There’s a playfulness to the best old country songwriting, a kind of delight in turning a phrase, in surprising a listener. It’s a trick that Colorado Americana songwriter Jackson Emmer learned early on playing noisy bars in Aspen. Inspired equally by Tom Waits and Townes Van Zandt, Emmer weaves the kind of bittersweet, barroom ballads that Nashville songwriters used to fight over in the 70s. And if he understands the subtle humor of this old style of songwriting, it’s because he’s truly a student of American roots music. Emmer cut his teeth early on with Sam Moss, known for his American primitive guitar work, in the Appalachian old-time duo The Howling Kettles, and he’s studied everything from Guy Clark to Bob Wills. “In mainstream country today,” Emmer explains, “you stretch a sad feeling out for a whole song in a Disneyland kind of way. Classic country had these stories that pivot on small moments and little details. It comes out of nowhere. You think something’s going to go down smooth, but then there’s a sudden right hook.” On his new album, Jukebox, Emmer spins tales of love gone wrong around quick surprises and sucker punches, dancing like Roger Miller and stinging like John Prine. His voice has a bit of gravel in it, like a refurbished bar that still has a hint of cigarette smoke from years past, and his guitar shifts between electric chicken pickin’ and John Hurt fingerstyle. There’s an ease to Emmer’s music that comes from the joy he feels playing and writing great songs, and this ease draws the listener in, allowing them to see themselves in his songs.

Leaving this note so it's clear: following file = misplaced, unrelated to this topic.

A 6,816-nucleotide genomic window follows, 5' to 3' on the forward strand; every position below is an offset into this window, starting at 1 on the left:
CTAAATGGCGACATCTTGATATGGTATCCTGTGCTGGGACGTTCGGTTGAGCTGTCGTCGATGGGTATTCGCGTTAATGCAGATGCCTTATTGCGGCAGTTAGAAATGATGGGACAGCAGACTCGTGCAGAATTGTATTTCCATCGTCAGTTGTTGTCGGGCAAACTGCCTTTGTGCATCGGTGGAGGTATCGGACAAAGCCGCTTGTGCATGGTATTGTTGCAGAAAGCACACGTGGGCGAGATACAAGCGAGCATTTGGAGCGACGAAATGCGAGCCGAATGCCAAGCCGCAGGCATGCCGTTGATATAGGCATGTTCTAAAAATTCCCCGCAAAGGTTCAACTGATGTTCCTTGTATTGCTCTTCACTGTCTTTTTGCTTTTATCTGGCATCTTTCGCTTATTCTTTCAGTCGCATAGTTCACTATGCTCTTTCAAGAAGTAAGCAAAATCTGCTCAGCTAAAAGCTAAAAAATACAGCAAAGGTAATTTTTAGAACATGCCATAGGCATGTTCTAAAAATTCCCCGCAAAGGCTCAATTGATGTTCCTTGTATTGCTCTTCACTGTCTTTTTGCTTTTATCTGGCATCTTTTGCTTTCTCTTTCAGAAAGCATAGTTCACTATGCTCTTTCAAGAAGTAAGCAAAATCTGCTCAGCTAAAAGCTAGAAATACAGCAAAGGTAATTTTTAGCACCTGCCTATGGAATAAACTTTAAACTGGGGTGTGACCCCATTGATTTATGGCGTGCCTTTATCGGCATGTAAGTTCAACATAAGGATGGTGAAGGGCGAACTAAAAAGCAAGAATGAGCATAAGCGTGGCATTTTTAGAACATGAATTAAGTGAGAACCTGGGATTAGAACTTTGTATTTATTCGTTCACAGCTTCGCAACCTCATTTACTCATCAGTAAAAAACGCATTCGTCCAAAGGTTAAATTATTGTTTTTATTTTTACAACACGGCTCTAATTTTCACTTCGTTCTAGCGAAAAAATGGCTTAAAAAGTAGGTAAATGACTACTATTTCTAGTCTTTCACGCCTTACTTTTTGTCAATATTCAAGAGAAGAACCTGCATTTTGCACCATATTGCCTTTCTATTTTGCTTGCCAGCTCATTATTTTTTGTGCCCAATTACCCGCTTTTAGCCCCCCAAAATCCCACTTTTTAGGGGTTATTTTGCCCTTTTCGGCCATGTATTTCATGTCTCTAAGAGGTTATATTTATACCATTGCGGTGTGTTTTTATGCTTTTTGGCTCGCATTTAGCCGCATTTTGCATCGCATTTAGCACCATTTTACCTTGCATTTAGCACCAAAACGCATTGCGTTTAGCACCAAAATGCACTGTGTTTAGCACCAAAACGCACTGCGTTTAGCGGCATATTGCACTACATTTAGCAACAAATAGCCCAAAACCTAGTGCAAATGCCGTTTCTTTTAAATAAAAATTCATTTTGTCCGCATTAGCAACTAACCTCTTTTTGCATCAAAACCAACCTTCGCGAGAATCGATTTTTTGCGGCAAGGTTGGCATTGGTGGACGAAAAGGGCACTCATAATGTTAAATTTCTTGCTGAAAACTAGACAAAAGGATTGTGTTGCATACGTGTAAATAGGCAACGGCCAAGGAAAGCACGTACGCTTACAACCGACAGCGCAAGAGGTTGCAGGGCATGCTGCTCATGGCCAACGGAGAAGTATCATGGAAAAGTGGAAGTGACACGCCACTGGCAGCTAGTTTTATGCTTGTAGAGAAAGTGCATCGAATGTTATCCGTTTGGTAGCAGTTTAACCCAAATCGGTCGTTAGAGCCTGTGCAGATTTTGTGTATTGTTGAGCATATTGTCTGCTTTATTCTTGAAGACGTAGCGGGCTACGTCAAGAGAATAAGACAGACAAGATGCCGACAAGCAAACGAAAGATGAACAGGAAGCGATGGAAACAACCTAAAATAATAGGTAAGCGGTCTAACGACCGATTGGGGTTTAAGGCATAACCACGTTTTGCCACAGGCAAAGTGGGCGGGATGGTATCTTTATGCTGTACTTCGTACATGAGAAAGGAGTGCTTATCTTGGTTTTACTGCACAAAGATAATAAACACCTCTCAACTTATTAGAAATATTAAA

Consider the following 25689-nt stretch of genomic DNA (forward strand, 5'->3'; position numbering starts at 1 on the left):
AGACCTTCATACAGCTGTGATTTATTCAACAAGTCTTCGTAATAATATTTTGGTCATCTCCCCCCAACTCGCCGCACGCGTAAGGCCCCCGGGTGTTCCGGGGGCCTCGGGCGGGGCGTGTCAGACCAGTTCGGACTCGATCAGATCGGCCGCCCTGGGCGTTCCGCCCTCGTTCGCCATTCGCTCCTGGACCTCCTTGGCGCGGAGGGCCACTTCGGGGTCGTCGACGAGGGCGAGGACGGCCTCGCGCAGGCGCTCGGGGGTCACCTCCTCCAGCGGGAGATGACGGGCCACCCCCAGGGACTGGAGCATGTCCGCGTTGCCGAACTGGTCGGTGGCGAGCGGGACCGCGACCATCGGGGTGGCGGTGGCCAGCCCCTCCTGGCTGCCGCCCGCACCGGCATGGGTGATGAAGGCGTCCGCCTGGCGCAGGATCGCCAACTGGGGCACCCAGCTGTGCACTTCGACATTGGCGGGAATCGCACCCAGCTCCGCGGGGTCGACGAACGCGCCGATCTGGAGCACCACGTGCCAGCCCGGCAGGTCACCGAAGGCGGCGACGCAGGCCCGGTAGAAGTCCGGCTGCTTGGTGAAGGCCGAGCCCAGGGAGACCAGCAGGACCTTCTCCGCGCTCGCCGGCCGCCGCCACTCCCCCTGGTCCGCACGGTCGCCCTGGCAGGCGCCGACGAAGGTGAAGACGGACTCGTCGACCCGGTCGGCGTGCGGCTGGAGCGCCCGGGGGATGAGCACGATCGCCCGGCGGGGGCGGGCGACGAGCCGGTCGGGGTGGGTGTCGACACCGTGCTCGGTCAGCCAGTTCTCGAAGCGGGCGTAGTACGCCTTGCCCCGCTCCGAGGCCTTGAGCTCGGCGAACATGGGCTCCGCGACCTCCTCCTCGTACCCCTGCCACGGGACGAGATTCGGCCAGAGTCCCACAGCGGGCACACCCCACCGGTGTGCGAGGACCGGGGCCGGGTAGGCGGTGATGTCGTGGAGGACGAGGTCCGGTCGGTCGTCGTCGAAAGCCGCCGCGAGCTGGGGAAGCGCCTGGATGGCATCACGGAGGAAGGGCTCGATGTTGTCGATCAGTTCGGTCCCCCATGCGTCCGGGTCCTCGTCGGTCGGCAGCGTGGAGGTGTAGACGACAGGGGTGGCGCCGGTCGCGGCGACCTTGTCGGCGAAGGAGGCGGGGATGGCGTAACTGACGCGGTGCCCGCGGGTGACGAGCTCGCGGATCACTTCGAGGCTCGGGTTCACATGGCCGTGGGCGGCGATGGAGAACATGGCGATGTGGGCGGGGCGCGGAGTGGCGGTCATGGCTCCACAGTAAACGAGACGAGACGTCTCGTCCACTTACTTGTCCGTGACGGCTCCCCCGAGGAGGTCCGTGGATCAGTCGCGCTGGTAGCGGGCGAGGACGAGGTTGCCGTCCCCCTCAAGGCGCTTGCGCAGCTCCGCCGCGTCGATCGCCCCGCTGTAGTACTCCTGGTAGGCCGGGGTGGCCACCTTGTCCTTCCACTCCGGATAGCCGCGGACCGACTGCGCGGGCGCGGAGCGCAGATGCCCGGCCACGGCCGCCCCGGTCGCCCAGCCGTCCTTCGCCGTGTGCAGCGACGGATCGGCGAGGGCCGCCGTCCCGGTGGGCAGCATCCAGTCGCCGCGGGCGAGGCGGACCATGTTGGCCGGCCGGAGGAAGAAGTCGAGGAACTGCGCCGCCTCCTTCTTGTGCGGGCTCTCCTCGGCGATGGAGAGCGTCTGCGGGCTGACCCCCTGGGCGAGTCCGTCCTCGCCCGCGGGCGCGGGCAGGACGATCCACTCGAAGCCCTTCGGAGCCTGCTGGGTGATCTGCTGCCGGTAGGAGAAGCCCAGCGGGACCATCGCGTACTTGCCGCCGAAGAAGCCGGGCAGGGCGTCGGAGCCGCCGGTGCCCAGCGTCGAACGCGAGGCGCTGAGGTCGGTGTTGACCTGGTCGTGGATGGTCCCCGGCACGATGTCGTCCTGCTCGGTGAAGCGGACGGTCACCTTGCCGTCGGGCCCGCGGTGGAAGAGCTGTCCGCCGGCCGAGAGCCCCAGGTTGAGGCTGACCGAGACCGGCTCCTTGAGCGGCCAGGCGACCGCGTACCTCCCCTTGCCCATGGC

It took a couple of tries to get Jukebox recorded, as Jackson Emmer was moving from Asheville, NC to Carbondale, CO. The key became bringing on a host of friends and recording at home. “I felt there was added life to be brought to the music when you had good company to record it with you,” Emmer says. “I had friends over and we recorded the whole thing in the living room and the bedroom.” The songs feel well lived-in, and the vibe is relaxed throughout; Emmer’s learned to avoid putting on airs, and this record is his way of making music just the way he likes it. Over the past years, he’s been moving around looking for home, going to college in Vermont, setting up in Asheville, but in the end, Carbondale called him back again. “Colorado is my home, this is what I sound like,” he says. “It’s tied to the mountains, the forests; it’s tied to the land. It’s inescapable so maybe embracing it is the real way to go. You don’t know where you’re from until you leave.” Writing songs over the past ten years, Emmer perfected his craft in Colorado bars where folks didn’t have many demands beyond “make us dance, make us happy.” The musical freedom let Emmer experiment with his songwriting, fine-tuning his songs to sneak up unawares on the listener.
To bring the final sound of the album together, Jackson Emmer looked up the recording engineer behind Guy Clark’s three last albums, Chris Latham, and recruited him to mix and master Jukebox. It’s this kind of reverence for the past and gleeful interest in the future that makes Emmer a fascinating artist. He’s not looking to recreate a bygone era, but to learn how to make music that compelling again.